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Nat Commun. 2018 May 4;9(1):1793. doi: 10.1038/s41467-018-04278-6.

Integrated molecular subtyping defines a curable oligometastatic state in colorectal liver metastasis.

Author information

1
Department of Radiation and Cellular Oncology, The University of Chicago, Chicago, IL, 60637, USA.
2
Ludwig Center for Metastasis Research, The University of Chicago, Chicago, IL, 60637, USA.
3
Center for Research Informatics, The University of Chicago, Chicago, IL, 60637, USA.
4
Department of Surgery, The University of Chicago, Chicago, IL, 60637, USA.
5
Department of Surgery, Southern Illinois University, Springfield, IL, 62702, USA.
6
Department of Pathology, NorthShore University Hospital, Evanston, IL, 60201, USA.
7
Institute for Genomics and Systems Biology, The University of Chicago, Chicago, IL, 60637, USA.
8
Department of Pathology, The University of Chicago, Chicago, IL, 60637, USA.
9
Department of Surgery, Yale School of Medicine, New Haven, CT, 06510, USA.
10
Department of Surgery, Memorial Sloan-Kettering Cancer Center, New York, NY, 10065, USA.
11
Department of Surgery, NorthShore University Hospital, Evanston, IL, 60201, USA.
12
Department of Radiation and Cellular Oncology, The University of Chicago, Chicago, IL, 60637, USA. rrw@radonc.uchicago.edu.
13
Ludwig Center for Metastasis Research, The University of Chicago, Chicago, IL, 60637, USA. rrw@radonc.uchicago.edu.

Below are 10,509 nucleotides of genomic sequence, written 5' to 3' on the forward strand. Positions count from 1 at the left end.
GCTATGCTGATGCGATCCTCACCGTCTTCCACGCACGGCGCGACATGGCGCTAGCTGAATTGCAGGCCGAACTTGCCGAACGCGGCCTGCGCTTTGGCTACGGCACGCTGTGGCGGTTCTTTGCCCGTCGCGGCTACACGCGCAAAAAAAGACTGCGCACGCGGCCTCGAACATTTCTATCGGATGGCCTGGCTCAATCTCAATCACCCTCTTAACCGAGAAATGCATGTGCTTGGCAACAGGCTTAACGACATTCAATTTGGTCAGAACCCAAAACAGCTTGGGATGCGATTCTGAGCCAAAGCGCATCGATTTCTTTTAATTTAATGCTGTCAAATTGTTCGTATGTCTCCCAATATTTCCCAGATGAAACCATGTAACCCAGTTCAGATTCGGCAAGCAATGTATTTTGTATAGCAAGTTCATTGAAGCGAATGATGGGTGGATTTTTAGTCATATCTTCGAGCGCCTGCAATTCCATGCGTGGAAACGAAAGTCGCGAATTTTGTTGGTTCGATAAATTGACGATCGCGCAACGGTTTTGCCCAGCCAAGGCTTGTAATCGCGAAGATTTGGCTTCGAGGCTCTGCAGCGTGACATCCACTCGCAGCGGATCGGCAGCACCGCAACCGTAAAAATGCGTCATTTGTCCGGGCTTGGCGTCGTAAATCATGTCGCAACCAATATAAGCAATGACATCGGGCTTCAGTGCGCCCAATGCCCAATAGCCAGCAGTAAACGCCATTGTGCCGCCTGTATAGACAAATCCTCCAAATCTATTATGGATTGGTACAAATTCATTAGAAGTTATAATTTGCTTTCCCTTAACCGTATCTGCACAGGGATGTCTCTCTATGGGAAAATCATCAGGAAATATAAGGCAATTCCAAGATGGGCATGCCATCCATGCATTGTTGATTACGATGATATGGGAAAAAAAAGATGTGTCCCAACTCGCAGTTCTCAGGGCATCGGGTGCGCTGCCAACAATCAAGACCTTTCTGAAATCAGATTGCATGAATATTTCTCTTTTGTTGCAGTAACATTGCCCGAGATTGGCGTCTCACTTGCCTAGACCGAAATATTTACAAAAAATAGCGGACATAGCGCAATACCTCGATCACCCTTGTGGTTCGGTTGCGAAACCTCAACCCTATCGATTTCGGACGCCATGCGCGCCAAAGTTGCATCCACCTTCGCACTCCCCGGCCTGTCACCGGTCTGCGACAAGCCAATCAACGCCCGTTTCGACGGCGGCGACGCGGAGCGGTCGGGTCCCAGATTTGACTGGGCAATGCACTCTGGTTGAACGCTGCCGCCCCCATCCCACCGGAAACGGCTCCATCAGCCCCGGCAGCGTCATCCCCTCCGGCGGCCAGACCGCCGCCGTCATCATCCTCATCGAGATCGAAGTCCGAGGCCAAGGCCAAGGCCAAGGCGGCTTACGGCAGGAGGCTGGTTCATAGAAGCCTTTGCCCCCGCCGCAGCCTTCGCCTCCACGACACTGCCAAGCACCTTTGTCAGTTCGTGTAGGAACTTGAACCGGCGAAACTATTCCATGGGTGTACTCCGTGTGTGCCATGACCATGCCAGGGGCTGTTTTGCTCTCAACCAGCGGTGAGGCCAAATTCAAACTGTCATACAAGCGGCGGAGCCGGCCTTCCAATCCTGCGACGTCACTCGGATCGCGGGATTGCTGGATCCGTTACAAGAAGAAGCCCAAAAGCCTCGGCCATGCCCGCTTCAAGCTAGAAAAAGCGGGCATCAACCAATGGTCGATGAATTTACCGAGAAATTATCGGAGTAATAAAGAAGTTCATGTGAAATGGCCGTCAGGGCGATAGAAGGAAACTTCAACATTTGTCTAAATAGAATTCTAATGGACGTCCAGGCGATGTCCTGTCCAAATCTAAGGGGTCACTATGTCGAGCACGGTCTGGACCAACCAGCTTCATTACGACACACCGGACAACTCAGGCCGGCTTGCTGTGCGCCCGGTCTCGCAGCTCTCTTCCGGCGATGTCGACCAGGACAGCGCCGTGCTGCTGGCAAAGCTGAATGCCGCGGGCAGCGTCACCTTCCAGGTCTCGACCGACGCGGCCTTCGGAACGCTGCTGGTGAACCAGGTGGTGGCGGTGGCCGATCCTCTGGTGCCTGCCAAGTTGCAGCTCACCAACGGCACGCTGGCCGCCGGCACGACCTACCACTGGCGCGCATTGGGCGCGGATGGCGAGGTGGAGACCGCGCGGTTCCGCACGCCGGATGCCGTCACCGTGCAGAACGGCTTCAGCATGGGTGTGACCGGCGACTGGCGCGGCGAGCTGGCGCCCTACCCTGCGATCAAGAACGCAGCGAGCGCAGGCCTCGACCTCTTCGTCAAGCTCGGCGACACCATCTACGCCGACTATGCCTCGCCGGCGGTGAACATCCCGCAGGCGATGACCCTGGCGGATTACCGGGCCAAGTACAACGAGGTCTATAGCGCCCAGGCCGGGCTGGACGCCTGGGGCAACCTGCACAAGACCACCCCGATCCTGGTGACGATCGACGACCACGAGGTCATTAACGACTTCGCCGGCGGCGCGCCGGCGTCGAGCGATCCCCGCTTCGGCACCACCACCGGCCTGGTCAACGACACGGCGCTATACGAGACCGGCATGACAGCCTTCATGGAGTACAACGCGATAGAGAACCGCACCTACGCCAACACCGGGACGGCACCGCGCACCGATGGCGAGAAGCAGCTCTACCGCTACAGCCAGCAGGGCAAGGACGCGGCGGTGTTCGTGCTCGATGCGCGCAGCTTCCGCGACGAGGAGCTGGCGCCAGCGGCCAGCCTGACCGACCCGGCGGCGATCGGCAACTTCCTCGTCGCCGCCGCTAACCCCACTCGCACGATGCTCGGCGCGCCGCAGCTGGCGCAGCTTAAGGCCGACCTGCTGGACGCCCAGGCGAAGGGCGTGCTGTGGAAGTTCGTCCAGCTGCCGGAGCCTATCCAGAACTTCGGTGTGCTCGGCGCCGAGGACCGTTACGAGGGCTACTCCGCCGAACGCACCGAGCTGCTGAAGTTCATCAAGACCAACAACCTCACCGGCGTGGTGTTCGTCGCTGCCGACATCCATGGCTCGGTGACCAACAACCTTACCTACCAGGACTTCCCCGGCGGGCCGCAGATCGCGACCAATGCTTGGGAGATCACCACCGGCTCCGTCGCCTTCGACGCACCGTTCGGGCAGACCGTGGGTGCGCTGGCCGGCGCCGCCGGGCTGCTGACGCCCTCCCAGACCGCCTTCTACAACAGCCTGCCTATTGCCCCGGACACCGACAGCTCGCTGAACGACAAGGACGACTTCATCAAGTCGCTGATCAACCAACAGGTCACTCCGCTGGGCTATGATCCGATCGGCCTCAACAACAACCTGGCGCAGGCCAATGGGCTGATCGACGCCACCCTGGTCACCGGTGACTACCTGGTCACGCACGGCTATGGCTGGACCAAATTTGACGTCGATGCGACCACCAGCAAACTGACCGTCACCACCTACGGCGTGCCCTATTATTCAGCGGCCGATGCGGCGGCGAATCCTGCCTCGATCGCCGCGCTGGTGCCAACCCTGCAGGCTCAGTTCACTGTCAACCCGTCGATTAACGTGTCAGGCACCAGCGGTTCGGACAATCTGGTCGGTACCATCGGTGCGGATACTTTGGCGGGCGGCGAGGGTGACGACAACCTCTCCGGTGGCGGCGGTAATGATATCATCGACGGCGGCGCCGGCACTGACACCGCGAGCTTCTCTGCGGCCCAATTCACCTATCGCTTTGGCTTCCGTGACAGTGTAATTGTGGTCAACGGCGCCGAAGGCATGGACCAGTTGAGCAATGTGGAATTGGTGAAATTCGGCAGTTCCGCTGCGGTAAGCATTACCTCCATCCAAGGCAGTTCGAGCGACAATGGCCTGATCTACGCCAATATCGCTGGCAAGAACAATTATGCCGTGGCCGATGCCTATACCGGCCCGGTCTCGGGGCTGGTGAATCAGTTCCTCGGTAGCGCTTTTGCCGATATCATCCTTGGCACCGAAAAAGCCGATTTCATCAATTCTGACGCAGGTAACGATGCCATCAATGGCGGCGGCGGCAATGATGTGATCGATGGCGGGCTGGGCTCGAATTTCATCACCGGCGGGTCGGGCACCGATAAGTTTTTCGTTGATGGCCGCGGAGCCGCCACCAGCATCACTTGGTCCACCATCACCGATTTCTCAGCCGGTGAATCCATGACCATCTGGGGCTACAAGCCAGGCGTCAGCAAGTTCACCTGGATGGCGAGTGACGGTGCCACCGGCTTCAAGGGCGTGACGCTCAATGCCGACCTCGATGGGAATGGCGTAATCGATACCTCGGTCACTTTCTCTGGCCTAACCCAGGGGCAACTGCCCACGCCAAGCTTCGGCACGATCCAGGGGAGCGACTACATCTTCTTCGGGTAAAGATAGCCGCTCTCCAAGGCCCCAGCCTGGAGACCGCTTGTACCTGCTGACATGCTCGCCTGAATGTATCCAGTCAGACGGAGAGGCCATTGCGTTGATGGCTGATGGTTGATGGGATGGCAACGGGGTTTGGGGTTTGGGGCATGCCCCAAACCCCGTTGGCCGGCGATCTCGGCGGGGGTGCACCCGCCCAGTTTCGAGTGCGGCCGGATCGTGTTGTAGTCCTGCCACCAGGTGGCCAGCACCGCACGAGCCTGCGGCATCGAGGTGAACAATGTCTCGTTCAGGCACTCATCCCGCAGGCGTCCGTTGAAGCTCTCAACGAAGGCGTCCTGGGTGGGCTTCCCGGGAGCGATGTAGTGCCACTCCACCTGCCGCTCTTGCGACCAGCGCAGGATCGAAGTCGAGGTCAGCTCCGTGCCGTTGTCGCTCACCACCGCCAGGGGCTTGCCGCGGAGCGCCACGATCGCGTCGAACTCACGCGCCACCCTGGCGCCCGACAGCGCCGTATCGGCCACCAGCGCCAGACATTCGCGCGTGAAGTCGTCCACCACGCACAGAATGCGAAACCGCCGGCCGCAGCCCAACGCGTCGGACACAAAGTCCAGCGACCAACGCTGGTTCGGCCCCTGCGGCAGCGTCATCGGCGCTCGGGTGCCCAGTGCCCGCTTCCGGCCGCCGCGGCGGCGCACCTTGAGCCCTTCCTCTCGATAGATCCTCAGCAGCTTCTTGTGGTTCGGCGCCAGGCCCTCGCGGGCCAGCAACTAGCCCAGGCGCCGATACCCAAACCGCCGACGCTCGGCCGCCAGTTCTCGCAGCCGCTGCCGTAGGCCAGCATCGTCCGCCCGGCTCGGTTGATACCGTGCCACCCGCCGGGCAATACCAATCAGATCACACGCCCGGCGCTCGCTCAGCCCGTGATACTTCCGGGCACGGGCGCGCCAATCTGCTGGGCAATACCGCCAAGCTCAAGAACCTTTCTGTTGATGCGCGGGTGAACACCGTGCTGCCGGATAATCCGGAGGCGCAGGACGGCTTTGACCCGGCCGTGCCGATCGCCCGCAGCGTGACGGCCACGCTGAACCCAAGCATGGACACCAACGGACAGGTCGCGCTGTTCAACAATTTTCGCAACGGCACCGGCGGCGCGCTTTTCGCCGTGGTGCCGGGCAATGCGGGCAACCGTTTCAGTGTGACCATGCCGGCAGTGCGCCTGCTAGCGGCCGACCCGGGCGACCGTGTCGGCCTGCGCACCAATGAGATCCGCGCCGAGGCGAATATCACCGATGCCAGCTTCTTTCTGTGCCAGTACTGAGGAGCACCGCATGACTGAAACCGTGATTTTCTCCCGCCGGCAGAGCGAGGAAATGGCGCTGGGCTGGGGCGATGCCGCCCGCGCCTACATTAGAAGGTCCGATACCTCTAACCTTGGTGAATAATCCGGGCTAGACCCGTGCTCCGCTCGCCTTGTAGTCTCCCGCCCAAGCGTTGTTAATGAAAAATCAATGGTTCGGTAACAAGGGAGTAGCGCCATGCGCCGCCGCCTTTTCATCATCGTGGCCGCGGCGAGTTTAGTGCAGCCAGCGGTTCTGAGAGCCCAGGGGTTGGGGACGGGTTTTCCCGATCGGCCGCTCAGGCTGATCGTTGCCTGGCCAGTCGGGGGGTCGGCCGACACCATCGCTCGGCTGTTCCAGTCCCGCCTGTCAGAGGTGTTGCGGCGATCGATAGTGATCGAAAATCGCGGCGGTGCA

Abstract

The oligometastasis hypothesis suggests a spectrum of metastatic virulence where some metastases are limited in extent and curable with focal therapies. A subset of patients with metastatic colorectal cancer achieves prolonged survival after resection of liver metastases consistent with oligometastasis. Here we define three robust subtypes of de novo colorectal liver metastasis through integrative molecular analysis. Patients with metastases exhibiting MSI-independent immune activation experience the most favorable survival. Subtypes with adverse outcomes demonstrate VEGFA amplification in concert with (i) stromal, mesenchymal, and angiogenic signatures, or (ii) exclusive NOTCH1 and PIK3C2B mutations with E2F/MYC activation. Molecular subtypes complement clinical risk stratification to distinguish low-risk, intermediate-risk, and high-risk patients with 10-year overall survivals of 94%, 45%, and 19%, respectively. Our findings provide a framework for integrated classification and treatment of metastasis and support the biological basis of curable oligometastatic colorectal cancer. These concepts may be applicable to many patients with metastatic cancer.

PMID:
29728604
PMCID:
PMC5935683
DOI:
10.1038/s41467-018-04278-6
[Indexed for MEDLINE]
Free PMC Article

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